The Very Last Passenger Pigeon

There will always be pigeons in books and museums, but these are effigies and images, dead to all hardships and all delights. They know no urge of the seasons, they feel no kiss of sun, no lash of wind and weather.” Aldo Leopold

The very last passenger pigeon, Martha, died at the Cincinnati Zoo in 1914. The species went extinct due to man’s over-exploitation, and the skies remain forever void of the billions of birds that once flew freely. This extinction helped spark the creation of conservation laws that curtail and regulate the type of hunting that caused their demise.

Species extinction is analogous to a machine losing pieces. The machine can keep running for a while, even if it is missing a bolt, washer, or other seemingly nonessential part. But if parts keep falling off, how long can it go on functioning?

That is what is happening on earth. Small parts of our working ecosystems are being lost. How long can all the systems that support life continue to operate, while losing pieces? This analogy can also be used to describe the effects when an endangered species is able to recover. If we save all the pieces, we can make the machine work again.

Several factors have contributed to successes with endangered species. Habitat preservation and reconstruction are essential. Changes in human behaviors and attitudes toward these species often are necessary for successful reintroductions. Laws now protect deer, turkey, geese, and beaver. They cannot be harvested during their breeding seasons and limits are set on the numbers taken during hunting and trapping seasons. Large predators are no longer thought of as vermin.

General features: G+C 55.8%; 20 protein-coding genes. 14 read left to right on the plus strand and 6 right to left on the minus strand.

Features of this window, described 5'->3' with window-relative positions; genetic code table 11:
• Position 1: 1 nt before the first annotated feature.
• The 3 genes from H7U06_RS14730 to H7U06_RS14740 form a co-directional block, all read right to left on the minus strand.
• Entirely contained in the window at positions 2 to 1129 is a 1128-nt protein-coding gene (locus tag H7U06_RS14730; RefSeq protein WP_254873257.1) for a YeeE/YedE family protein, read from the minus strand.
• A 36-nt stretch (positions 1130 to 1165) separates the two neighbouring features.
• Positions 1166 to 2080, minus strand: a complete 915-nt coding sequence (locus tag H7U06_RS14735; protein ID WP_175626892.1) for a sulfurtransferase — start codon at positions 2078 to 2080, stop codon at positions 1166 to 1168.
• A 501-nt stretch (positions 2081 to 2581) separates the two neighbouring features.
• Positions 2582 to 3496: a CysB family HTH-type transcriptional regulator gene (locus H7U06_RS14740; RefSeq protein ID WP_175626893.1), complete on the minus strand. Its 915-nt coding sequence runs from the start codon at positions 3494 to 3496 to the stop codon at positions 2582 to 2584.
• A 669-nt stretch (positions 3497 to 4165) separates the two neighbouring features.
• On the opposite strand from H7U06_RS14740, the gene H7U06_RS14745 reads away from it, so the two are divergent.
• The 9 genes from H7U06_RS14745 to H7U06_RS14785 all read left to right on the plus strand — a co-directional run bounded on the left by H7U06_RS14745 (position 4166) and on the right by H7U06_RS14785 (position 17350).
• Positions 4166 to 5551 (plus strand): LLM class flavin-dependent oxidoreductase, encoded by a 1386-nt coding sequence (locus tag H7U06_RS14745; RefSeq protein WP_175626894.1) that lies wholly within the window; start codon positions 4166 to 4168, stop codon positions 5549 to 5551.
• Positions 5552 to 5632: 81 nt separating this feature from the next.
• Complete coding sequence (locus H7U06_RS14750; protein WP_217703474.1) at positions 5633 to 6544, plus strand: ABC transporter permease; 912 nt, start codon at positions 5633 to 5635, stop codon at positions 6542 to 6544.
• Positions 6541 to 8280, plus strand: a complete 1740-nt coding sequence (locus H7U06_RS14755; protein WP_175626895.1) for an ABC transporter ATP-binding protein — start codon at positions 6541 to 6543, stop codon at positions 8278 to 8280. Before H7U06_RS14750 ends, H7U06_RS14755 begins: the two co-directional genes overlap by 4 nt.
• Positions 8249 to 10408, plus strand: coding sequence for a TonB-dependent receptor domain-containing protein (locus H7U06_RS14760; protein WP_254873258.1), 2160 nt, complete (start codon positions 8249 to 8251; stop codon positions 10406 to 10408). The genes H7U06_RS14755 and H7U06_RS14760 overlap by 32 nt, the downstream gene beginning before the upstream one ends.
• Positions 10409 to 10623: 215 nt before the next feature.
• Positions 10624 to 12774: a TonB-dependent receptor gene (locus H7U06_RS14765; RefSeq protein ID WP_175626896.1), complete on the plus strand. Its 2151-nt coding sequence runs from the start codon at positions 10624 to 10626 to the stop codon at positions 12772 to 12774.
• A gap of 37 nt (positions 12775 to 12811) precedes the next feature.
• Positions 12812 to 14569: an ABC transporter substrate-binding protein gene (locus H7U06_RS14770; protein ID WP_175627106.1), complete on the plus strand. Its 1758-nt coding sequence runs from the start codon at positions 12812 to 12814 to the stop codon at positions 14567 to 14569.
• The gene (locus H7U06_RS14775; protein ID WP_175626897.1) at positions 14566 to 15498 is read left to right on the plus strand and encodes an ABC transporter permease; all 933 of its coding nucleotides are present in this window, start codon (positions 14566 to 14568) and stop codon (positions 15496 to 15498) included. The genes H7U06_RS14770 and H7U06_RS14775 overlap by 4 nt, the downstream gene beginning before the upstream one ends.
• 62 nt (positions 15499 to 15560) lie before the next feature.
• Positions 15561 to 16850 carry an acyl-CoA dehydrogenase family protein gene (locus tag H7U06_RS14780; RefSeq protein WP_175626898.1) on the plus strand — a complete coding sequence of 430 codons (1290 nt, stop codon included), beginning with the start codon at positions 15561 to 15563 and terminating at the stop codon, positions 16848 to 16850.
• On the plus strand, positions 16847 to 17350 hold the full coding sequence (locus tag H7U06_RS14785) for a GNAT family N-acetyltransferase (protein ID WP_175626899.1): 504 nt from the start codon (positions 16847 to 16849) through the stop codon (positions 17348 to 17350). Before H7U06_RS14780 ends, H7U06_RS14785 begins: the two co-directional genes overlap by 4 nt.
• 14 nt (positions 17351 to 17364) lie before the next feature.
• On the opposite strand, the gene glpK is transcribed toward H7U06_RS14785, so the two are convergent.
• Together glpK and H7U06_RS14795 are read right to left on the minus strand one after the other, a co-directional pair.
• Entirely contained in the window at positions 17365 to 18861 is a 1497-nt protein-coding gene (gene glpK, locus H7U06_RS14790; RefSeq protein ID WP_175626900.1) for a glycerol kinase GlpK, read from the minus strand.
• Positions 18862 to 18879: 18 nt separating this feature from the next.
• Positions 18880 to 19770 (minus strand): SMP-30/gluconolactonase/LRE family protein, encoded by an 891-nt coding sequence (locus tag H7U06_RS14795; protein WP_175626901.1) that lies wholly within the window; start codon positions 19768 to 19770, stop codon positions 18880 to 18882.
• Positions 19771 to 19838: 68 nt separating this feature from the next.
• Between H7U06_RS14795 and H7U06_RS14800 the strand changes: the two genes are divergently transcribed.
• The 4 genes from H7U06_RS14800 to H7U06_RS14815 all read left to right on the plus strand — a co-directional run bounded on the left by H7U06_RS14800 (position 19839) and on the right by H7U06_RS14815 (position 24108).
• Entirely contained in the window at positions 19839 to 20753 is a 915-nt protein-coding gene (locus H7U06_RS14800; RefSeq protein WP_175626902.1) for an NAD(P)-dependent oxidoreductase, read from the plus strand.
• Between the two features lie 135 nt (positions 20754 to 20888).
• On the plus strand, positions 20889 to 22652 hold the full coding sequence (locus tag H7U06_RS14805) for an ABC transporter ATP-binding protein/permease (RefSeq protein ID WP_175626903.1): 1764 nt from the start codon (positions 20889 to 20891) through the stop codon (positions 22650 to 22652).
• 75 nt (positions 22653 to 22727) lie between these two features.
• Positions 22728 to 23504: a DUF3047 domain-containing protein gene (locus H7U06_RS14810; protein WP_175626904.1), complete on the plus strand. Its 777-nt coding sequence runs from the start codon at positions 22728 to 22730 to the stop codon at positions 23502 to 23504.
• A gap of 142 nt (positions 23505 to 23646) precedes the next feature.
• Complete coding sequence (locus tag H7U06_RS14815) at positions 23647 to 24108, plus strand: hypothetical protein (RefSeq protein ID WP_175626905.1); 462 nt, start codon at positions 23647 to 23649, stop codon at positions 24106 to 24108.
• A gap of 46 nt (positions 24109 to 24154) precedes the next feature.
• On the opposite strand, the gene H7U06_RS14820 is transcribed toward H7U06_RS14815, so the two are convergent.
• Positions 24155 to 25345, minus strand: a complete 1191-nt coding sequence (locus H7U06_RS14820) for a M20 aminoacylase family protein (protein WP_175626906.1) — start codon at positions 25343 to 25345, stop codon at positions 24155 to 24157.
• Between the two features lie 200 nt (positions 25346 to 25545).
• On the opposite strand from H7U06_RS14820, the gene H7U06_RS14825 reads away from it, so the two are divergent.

Classroom Connections

Courtesy Mike Meetz.

Read “On a Monument to a Pigeon” (PDF) from Aldo Leopold’s A Sand County Almanac, where Leopold writes of the extinct passenger pigeon. This essay conveys a sense of the importance of trying to save endangered species. It may inspire students to write their own essays on how they would feel if a species now endangered became extinct. Endangered means there’s still time, extinct is forever.

Have students research species of wildlife extirpated from Iowa. Which ones have returned or been reintroduced?

Check out these great activities while studying threatened and endangered species:

Project WILD

  • Back from the Brink – students are given background information on the recovery of wildlife species, and they are asked to analyze the issues and make recommendations for their resolution
  • Here Today, Gone Tomorrow – students become familiar with the various designations of animals such as threatened, rare and endangered; conduct research; and make a master list of threatened and endangered animals locally or nationally, including factors that affect the animals’ condition
  • Too Close for Comfort – human behavior in shared habitats with wildlife

Aquatic WILD

  • A Whale of an Issue – evaluate the possible impact of wildlife issues on alliances and other relationships between and among nations
  • Aquatic Roots – categorize local aquatic plants and animals and evaluate the appropriateness of introducing new species
  • Migration Headache – list limiting factors affecting habitats and populations of migrating waterbirds, predict the effects of these limiting factors and describe the effects of habitat loss and degradation of populations of migrating waterbirds

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